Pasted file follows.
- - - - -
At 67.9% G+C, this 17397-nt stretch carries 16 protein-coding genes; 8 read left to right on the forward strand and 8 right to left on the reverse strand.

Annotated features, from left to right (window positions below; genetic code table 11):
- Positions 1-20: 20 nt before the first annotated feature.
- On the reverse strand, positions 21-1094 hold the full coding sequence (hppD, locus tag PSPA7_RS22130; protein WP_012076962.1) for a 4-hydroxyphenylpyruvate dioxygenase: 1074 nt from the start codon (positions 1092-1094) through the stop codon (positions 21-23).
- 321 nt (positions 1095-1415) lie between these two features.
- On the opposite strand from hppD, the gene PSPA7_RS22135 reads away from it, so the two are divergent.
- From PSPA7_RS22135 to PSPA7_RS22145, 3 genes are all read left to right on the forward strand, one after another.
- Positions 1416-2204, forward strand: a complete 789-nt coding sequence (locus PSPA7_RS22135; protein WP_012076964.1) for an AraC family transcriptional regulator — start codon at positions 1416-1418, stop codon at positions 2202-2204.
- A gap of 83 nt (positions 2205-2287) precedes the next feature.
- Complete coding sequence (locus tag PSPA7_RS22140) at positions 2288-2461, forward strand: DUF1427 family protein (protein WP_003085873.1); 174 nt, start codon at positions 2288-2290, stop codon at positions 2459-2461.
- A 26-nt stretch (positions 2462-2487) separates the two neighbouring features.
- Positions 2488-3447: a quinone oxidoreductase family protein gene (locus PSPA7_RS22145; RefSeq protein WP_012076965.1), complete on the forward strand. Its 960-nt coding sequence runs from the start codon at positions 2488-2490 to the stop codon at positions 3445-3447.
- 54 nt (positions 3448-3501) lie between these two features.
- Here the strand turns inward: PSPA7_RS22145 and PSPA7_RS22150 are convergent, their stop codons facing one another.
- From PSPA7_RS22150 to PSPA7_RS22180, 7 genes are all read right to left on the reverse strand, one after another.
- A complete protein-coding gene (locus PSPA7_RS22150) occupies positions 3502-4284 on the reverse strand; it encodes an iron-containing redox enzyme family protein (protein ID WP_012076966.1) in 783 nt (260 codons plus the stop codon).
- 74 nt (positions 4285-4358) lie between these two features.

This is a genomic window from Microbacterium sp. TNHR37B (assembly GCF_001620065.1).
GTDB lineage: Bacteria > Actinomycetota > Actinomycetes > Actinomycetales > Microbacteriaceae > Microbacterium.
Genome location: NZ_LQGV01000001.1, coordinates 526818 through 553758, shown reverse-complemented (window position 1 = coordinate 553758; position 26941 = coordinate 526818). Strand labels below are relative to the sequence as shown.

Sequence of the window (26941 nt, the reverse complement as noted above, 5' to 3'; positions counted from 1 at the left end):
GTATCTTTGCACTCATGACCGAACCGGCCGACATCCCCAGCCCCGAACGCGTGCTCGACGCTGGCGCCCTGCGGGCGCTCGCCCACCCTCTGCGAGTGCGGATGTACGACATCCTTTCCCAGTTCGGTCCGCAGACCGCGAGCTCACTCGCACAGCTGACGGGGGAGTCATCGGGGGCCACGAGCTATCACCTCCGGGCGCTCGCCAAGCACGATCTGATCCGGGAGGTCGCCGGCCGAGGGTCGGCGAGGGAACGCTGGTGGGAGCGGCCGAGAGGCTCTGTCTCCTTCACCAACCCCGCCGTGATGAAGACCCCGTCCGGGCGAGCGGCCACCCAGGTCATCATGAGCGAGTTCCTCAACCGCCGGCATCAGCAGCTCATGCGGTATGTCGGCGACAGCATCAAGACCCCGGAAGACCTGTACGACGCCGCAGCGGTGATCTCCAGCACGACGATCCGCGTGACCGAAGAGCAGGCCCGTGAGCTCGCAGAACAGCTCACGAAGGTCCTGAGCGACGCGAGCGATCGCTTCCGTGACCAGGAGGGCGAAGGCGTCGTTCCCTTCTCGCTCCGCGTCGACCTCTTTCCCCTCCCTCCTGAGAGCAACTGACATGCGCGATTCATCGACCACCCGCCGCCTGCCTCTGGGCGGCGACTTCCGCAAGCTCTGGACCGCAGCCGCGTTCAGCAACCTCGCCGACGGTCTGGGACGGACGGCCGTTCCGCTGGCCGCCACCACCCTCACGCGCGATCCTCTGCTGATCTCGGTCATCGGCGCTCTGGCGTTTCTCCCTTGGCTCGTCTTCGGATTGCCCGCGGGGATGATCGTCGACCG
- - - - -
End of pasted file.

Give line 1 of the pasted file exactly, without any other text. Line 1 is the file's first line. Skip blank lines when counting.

At 67.9% G+C, this 17397-nt stretch carries 16 protein-coding genes; 8 read left to right on the forward strand and 8 right to left on the reverse strand.